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What does the future federal workforce look like?
Monday - 10/17/2011, 5:27pm EDT
Federal News Radio
Deloitte's vision of the future federal workforce is a group of "cloud workers" who provide their expertise government-wide on special projects that require creativity and problem-solving skills.
This idea — called Fed Cloud — recognizes a new kind of workforce that approaches a job differently from the way employees did decades ago.
To explain how this workforce would operate, In Depth with Francis Rose spoke with:
- Bill Eggers, Global Director for Public Sector Research, Deloitte Consulting LLP
- Dan Helfrich, Principal, Deloitte Consulting LLP
- Charles Tierney, Manager, Deloitte Consulting LLP
- John Palguta, Vice President, Partnership for Public Service
Using concept of cloud computing
Most people associate cloud computing with technology, but the concept of cloud computing applies to labor as well, Helfrich said.
Cloud is "about pooling resources to create more efficiency to scale up or down," he said.
Currently, agencies seeking a particular skill set may be looking for "a needle in a haystack," Eggers said.
With the structure Deloitte presents, "you reach up in the cloud and that's where your big needs are. You bring them over for a few years," Eggers said.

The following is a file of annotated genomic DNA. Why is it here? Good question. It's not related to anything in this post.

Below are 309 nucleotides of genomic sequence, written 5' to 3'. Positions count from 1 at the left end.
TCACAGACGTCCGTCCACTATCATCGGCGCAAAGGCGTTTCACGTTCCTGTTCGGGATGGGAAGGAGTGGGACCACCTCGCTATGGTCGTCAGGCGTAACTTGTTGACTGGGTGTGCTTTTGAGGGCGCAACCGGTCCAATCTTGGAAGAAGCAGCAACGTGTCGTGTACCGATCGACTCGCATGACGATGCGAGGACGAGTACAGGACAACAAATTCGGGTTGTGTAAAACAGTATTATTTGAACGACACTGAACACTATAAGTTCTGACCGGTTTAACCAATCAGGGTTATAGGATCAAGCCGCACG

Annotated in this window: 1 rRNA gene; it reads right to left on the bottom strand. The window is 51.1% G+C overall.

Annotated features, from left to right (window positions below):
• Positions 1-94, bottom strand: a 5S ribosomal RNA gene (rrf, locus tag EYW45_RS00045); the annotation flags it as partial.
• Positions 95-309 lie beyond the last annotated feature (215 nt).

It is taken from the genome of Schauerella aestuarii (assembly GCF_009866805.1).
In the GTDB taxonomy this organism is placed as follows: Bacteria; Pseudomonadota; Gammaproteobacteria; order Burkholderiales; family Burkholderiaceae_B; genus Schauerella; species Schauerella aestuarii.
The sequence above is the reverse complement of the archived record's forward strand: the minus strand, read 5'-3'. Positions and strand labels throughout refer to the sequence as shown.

Some examples of professions that could be in the cloud are program mangers, economists and performance experts. With technological changes, different kinds of jobs may be added to the cloud, Eggers said.
A changed workforce
The General Schedule was created in 1949, when most of the government's work consisted of clerks. In 1950, 62 percent of feds fell in the GS grades 1 to 5 and only 11 percent were in the top five grades, according to the Deloitte report. Compare that to 2000, when 15 percent of feds were in the bottom five grades and 56 percent in the top five.
The federal workforce today is more white-collar, with many employees earning Ph.Ds or Master's degrees, Eggers said.
Fed Cloud also recognizes the characteristics of Millenials, who bring different expectations to the job. These young people are "digital natives," who have grown up with technology and often leave a job simply because they need a change, according to the report.
Workers like this are "clamoring" for an opportunity like Fed Cloud, Helfrich said.
Deloitte estimates that about 15 to 30 percent of the workforce today would be capable of working in the cloud.
Redefining performance measurement
Projects ideally have a defined beginning, middle and end, so project-based work — exactly the kind of work Fed Cloud is based on — is easier to measure performance-wise, Helfrich said.
What's more, evaluations of cloud employees won't be tainted by office politics, he said.
"When the project's over, you aren't going to be next door in my office everyday, (so) I'm more likely to be more transparent and candid in the feedback I provide," Helfrich said.
As an alternative to the GS Schedule, Deloitte suggests a performance measurement system that relies on Experience Points (XP). These points accumulate through projects completed, training and taking on leadership roles.
"You can keep up moving up to master levels, essentially, over time," Helfrich said.